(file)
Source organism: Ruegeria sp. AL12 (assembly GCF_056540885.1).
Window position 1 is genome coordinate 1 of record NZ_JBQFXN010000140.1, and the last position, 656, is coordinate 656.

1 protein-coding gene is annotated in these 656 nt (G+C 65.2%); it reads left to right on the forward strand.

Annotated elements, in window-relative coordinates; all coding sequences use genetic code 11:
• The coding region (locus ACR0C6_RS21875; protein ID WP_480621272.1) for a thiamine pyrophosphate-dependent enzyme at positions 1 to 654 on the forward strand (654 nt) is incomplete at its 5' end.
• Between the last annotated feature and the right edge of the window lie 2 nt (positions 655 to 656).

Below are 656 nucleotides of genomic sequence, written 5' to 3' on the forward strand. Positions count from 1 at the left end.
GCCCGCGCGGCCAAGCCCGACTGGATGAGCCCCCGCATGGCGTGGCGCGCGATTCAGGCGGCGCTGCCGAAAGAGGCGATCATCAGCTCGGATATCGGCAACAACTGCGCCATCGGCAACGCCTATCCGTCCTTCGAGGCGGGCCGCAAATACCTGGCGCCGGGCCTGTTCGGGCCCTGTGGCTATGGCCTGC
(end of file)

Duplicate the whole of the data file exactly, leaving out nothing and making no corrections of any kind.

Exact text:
Source organism: Ruegeria sp. AL12 (assembly GCF_056540885.1).
Window position 1 is genome coordinate 1 of record NZ_JBQFXN010000140.1, and the last position, 656, is coordinate 656.

1 protein-coding gene is annotated in these 656 nt (G+C 65.2%); it reads left to right on the forward strand.

Annotated elements, in window-relative coordinates; all coding sequences use genetic code 11:
• The coding region (locus ACR0C6_RS21875; protein ID WP_480621272.1) for a thiamine pyrophosphate-dependent enzyme at positions 1 to 654 on the forward strand (654 nt) is incomplete at its 5' end.
• Between the last annotated feature and the right edge of the window lie 2 nt (positions 655 to 656).

Below are 656 nucleotides of genomic sequence, written 5' to 3' on the forward strand. Positions count from 1 at the left end.
GCCCGCGCGGCCAAGCCCGACTGGATGAGCCCCCGCATGGCGTGGCGCGCGATTCAGGCGGCGCTGCCGAAAGAGGCGATCATCAGCTCGGATATCGGCAACAACTGCGCCATCGGCAACGCCTATCCGTCCTTCGAGGCGGGCCGCAAATACCTGGCGCCGGGCCTGTTCGGGCCCTGTGGCTATGGCCTGC